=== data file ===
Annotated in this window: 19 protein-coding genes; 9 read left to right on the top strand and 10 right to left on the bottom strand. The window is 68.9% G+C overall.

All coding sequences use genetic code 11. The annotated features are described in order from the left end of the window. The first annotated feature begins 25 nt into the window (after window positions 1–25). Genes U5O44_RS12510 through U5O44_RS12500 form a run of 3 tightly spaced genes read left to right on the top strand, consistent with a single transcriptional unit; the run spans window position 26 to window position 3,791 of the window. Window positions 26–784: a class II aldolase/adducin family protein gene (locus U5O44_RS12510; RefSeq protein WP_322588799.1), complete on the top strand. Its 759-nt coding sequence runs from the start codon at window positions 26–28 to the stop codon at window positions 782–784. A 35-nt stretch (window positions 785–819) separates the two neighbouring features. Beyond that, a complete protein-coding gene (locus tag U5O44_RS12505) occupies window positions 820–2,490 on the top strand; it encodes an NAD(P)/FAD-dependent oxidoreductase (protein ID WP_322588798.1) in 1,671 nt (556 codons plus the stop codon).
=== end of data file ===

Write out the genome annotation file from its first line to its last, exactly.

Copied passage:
Annotated in this window: 19 protein-coding genes; 9 read left to right on the top strand and 10 right to left on the bottom strand. The window is 68.9% G+C overall.

All coding sequences use genetic code 11. The annotated features are described in order from the left end of the window. The first annotated feature begins 25 nt into the window (after window positions 1–25). Genes U5O44_RS12510 through U5O44_RS12500 form a run of 3 tightly spaced genes read left to right on the top strand, consistent with a single transcriptional unit; the run spans window position 26 to window position 3,791 of the window. Window positions 26–784: a class II aldolase/adducin family protein gene (locus U5O44_RS12510; RefSeq protein WP_322588799.1), complete on the top strand. Its 759-nt coding sequence runs from the start codon at window positions 26–28 to the stop codon at window positions 782–784. A 35-nt stretch (window positions 785–819) separates the two neighbouring features. Beyond that, a complete protein-coding gene (locus tag U5O44_RS12505) occupies window positions 820–2,490 on the top strand; it encodes an NAD(P)/FAD-dependent oxidoreductase (protein ID WP_322588798.1) in 1,671 nt (556 codons plus the stop codon).